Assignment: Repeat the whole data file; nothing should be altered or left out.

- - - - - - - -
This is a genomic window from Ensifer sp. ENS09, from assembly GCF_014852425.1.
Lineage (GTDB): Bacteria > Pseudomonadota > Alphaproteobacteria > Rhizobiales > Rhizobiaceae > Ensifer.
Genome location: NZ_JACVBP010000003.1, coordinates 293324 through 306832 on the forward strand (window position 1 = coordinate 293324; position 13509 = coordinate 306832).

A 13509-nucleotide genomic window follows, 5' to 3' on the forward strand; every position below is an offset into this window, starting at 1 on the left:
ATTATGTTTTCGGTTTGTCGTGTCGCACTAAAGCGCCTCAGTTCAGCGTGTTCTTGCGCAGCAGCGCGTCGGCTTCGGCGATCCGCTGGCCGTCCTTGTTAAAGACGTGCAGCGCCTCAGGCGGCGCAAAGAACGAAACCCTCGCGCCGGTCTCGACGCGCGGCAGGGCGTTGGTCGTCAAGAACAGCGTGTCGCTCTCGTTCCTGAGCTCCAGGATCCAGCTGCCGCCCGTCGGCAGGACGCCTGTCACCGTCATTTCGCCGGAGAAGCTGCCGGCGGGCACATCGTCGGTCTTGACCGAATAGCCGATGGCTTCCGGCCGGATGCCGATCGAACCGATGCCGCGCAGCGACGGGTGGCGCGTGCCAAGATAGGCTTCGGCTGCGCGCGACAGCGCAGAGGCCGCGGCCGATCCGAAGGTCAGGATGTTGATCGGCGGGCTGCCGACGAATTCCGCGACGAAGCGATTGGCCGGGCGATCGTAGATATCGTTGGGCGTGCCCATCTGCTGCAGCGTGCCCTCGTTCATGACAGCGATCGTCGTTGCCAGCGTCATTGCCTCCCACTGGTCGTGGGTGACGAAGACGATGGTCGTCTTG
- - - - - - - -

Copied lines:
This is a genomic window from Ensifer sp. ENS09, from assembly GCF_014852425.1.
Lineage (GTDB): Bacteria > Pseudomonadota > Alphaproteobacteria > Rhizobiales > Rhizobiaceae > Ensifer.
Genome location: NZ_JACVBP010000003.1, coordinates 293324 through 306832 on the forward strand (window position 1 = coordinate 293324; position 13509 = coordinate 306832).

A 13509-nucleotide genomic window follows, 5' to 3' on the forward strand; every position below is an offset into this window, starting at 1 on the left:
ATTATGTTTTCGGTTTGTCGTGTCGCACTAAAGCGCCTCAGTTCAGCGTGTTCTTGCGCAGCAGCGCGTCGGCTTCGGCGATCCGCTGGCCGTCCTTGTTAAAGACGTGCAGCGCCTCAGGCGGCGCAAAGAACGAAACCCTCGCGCCGGTCTCGACGCGCGGCAGGGCGTTGGTCGTCAAGAACAGCGTGTCGCTCTCGTTCCTGAGCTCCAGGATCCAGCTGCCGCCCGTCGGCAGGACGCCTGTCACCGTCATTTCGCCGGAGAAGCTGCCGGCGGGCACATCGTCGGTCTTGACCGAATAGCCGATGGCTTCCGGCCGGATGCCGATCGAACCGATGCCGCGCAGCGACGGGTGGCGCGTGCCAAGATAGGCTTCGGCTGCGCGCGACAGCGCAGAGGCCGCGGCCGATCCGAAGGTCAGGATGTTGATCGGCGGGCTGCCGACGAATTCCGCGACGAAGCGATTGGCCGGGCGATCGTAGATATCGTTGGGCGTGCCCATCTGCTGCAGCGTGCCCTCGTTCATGACAGCGATCGTCGTTGCCAGCGTCATTGCCTCCCACTGGTCGTGGGTGACGAAGACGATGGTCGTCTTG